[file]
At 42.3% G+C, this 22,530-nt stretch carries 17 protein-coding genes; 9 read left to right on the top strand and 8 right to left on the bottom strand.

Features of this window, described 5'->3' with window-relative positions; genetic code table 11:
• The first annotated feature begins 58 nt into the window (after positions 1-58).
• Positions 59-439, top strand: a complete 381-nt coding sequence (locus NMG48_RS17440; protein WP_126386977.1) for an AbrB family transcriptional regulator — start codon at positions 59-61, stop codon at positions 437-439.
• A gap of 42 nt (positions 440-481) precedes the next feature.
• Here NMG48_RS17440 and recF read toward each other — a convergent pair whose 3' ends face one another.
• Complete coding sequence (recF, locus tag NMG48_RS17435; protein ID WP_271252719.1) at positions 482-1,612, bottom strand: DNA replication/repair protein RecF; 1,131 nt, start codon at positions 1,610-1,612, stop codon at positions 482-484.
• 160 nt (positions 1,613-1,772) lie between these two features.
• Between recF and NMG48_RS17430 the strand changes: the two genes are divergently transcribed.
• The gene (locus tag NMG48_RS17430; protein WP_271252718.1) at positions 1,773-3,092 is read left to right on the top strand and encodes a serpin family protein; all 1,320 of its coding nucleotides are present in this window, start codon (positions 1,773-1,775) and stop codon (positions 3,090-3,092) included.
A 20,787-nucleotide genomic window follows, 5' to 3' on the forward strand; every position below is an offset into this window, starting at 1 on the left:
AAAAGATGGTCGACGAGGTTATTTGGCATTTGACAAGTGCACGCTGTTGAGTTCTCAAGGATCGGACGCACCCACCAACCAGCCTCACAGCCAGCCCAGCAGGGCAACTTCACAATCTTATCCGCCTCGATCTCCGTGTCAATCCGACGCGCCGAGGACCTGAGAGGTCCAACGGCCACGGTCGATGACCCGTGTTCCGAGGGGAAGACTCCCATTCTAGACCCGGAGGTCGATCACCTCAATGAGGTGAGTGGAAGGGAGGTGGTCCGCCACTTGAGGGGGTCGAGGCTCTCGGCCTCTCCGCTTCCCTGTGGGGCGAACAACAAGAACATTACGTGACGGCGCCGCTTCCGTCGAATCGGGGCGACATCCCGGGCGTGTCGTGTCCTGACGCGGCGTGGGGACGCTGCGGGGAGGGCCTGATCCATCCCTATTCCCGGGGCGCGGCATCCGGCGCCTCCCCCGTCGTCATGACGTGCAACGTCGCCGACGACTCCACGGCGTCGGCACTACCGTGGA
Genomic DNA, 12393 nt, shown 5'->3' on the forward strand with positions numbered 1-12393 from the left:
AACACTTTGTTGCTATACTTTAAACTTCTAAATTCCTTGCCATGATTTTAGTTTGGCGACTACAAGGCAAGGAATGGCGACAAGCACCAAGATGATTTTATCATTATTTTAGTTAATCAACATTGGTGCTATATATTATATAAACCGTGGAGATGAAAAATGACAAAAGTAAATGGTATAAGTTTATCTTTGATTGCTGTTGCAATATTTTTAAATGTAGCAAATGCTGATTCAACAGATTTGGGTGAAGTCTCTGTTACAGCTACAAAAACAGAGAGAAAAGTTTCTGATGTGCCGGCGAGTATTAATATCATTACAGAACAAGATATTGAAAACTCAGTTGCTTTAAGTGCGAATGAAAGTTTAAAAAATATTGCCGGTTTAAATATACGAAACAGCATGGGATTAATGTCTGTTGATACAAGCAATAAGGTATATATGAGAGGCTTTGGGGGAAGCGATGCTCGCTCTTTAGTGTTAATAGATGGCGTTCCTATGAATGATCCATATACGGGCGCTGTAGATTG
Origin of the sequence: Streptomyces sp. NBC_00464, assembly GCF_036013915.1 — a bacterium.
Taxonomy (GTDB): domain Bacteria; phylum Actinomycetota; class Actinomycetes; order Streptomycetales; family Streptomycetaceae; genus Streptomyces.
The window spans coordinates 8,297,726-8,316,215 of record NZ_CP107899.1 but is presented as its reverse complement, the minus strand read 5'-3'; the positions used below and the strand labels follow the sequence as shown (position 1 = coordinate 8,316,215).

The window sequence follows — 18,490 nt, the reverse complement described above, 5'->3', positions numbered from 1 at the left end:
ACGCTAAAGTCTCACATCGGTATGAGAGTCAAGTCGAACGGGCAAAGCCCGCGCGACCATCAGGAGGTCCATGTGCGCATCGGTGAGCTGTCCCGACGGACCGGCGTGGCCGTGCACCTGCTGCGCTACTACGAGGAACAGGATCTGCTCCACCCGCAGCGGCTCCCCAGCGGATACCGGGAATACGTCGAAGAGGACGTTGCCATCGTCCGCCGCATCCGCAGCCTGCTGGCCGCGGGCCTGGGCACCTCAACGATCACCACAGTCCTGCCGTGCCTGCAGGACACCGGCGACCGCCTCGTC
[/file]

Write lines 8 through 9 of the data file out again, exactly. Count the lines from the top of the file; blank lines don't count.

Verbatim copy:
• 160 nt (positions 1,613-1,772) lie between these two features.
• Between recF and NMG48_RS17430 the strand changes: the two genes are divergently transcribed.